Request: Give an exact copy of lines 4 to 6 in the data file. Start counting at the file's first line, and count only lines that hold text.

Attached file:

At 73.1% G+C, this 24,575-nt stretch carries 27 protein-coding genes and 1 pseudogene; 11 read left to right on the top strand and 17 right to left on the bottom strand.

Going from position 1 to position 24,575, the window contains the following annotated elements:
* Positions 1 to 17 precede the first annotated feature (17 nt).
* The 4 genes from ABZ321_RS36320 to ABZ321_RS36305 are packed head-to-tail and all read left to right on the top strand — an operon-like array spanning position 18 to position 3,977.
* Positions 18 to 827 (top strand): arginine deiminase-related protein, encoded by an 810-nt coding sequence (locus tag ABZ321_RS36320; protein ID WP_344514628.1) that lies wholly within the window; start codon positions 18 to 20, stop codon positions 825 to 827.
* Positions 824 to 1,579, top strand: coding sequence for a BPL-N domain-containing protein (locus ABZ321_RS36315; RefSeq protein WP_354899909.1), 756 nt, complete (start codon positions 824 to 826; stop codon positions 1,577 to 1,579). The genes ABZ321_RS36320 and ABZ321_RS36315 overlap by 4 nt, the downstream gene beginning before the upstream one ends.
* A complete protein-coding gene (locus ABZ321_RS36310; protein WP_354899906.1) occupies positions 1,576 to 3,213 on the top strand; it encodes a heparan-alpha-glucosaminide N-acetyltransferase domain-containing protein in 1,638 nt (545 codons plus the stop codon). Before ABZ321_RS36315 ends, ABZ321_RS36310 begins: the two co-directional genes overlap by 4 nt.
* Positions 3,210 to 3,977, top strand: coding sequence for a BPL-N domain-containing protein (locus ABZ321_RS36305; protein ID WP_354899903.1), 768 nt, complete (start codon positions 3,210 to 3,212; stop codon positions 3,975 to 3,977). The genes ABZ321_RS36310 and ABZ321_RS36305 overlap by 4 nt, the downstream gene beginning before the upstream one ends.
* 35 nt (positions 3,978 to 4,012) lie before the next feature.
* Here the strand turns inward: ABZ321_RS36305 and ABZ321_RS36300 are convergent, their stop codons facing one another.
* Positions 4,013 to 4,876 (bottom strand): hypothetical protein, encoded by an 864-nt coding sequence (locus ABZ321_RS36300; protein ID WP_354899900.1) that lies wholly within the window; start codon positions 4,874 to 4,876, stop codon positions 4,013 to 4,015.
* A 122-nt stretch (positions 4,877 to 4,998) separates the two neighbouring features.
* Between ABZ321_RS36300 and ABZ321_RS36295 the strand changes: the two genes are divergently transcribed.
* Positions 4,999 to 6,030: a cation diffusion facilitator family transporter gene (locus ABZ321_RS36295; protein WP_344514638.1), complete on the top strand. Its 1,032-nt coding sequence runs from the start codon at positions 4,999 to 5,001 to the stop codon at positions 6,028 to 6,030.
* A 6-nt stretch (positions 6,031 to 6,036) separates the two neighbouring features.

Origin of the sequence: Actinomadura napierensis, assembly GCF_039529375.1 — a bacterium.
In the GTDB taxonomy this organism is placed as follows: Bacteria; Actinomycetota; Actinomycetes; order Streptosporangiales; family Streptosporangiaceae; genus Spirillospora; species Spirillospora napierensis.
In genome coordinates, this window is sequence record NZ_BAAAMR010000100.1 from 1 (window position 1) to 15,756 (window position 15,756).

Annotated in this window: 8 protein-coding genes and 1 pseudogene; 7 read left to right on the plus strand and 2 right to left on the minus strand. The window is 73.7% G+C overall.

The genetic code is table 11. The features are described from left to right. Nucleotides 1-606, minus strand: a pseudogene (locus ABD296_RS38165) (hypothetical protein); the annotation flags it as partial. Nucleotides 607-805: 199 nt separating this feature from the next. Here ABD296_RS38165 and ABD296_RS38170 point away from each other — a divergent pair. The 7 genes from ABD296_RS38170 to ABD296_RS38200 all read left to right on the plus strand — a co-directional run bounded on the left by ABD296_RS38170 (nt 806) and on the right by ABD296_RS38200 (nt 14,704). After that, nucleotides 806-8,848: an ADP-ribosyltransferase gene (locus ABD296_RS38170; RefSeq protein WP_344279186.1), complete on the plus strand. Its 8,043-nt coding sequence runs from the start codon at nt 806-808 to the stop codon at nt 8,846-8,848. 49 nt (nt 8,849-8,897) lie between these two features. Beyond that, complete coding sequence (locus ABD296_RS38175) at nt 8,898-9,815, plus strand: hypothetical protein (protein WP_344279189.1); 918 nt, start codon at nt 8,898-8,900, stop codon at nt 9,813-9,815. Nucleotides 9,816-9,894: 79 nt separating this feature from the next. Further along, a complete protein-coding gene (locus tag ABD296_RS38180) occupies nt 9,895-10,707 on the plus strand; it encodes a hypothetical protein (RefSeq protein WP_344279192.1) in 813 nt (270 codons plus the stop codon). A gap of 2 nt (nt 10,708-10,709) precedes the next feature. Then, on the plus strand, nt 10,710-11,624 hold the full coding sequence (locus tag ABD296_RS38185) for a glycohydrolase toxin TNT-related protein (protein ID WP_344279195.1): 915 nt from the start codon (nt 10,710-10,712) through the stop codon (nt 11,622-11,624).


* The 4 genes from ABZ321_RS36320 to ABZ321_RS36305 are packed head-to-tail and all read left to right on the top strand — an operon-like array spanning position 18 to position 3,977.
* Positions 18 to 827 (top strand): arginine deiminase-related protein, encoded by an 810-nt coding sequence (locus tag ABZ321_RS36320; protein ID WP_344514628.1) that lies wholly within the window; start codon positions 18 to 20, stop codon positions 825 to 827.
* Positions 824 to 1,579, top strand: coding sequence for a BPL-N domain-containing protein (locus ABZ321_RS36315; RefSeq protein WP_354899909.1), 756 nt, complete (start codon positions 824 to 826; stop codon positions 1,577 to 1,579). The genes ABZ321_RS36320 and ABZ321_RS36315 overlap by 4 nt, the downstream gene beginning before the upstream one ends.